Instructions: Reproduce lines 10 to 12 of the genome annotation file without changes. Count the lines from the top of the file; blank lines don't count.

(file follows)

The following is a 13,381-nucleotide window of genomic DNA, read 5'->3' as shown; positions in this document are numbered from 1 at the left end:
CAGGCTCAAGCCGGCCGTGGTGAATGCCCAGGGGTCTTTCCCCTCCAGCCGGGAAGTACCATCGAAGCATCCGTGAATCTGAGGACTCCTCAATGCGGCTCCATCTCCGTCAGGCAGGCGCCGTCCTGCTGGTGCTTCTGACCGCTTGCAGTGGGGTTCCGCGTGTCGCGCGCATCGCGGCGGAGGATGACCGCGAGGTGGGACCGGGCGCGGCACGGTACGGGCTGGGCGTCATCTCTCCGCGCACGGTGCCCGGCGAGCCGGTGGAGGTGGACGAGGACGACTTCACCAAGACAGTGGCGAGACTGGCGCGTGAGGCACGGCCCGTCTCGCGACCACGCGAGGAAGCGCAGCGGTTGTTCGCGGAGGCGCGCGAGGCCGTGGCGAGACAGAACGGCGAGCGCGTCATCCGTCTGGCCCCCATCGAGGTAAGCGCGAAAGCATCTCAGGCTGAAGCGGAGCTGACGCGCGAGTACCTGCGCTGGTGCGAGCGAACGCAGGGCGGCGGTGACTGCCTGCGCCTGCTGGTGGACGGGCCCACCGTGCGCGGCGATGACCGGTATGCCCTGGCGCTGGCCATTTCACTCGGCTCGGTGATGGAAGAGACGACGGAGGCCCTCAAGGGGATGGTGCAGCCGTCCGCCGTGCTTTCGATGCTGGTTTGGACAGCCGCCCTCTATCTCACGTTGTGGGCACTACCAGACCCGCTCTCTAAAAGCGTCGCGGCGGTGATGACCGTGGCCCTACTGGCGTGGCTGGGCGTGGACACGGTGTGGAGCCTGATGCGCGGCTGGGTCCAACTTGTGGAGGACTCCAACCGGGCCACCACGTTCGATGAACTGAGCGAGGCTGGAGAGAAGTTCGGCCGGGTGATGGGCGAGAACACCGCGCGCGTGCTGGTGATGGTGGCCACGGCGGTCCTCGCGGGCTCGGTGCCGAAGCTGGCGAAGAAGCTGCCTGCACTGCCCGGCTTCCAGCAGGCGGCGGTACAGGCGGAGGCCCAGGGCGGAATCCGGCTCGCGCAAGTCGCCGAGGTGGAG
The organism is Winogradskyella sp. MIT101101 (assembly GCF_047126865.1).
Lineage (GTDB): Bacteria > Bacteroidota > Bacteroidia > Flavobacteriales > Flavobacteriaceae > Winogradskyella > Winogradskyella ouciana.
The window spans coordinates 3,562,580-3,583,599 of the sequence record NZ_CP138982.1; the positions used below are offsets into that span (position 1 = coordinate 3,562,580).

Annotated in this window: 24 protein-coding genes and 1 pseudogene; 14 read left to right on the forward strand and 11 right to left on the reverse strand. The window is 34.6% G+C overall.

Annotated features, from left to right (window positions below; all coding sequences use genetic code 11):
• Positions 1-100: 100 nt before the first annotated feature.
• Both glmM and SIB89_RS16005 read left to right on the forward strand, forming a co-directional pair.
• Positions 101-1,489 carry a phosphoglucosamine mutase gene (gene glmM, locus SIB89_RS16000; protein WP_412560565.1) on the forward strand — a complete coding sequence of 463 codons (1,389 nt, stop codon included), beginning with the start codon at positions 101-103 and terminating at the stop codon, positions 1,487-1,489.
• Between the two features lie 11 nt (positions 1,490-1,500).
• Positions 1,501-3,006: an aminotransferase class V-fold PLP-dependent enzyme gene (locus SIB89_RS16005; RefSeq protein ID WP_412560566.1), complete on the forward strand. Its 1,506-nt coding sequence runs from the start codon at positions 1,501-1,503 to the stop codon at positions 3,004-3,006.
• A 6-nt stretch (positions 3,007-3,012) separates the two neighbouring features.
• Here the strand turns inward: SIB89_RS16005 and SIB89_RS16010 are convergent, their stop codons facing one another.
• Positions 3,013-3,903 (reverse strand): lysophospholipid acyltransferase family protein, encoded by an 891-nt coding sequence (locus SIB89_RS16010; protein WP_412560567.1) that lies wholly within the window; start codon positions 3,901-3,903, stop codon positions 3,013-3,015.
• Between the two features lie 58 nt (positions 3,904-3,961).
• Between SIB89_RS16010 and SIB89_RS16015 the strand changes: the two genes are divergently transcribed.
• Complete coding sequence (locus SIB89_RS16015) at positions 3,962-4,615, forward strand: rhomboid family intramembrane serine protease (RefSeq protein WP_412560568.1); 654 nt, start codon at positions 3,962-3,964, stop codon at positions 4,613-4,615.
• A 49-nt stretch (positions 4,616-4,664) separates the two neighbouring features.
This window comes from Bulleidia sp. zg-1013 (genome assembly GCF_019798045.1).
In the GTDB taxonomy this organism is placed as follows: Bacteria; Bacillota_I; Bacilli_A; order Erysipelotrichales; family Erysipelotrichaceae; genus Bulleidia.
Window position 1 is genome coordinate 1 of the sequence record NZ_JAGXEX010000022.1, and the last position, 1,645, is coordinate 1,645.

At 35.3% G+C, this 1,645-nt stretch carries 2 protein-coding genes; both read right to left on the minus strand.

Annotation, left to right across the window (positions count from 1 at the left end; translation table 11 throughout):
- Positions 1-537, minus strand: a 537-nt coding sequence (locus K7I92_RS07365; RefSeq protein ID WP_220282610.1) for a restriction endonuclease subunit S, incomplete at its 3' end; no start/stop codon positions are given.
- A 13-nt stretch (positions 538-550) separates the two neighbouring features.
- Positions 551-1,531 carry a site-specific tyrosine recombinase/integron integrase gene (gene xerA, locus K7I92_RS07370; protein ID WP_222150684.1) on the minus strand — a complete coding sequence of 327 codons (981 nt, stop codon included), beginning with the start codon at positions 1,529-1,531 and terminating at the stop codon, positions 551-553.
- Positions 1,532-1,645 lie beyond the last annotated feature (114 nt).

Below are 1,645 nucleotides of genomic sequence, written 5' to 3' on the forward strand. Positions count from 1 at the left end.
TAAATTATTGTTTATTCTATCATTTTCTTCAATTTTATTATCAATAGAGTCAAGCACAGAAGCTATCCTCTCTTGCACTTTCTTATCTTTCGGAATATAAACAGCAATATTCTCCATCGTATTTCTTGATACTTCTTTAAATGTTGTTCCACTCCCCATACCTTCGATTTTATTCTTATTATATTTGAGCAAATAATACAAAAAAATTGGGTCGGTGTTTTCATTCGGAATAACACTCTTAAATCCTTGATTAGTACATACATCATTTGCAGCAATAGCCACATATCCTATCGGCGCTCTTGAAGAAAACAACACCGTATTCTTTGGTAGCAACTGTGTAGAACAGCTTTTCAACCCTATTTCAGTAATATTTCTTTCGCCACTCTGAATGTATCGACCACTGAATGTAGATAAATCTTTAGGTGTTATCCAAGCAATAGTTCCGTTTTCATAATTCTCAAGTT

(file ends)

• Positions 101-1,489 carry a phosphoglucosamine mutase gene (gene glmM, locus SIB89_RS16000; protein WP_412560565.1) on the forward strand — a complete coding sequence of 463 codons (1,389 nt, stop codon included), beginning with the start codon at positions 101-103 and terminating at the stop codon, positions 1,487-1,489.
• Between the two features lie 11 nt (positions 1,490-1,500).
• Positions 1,501-3,006: an aminotransferase class V-fold PLP-dependent enzyme gene (locus SIB89_RS16005; RefSeq protein ID WP_412560566.1), complete on the forward strand. Its 1,506-nt coding sequence runs from the start codon at positions 1,501-1,503 to the stop codon at positions 3,004-3,006.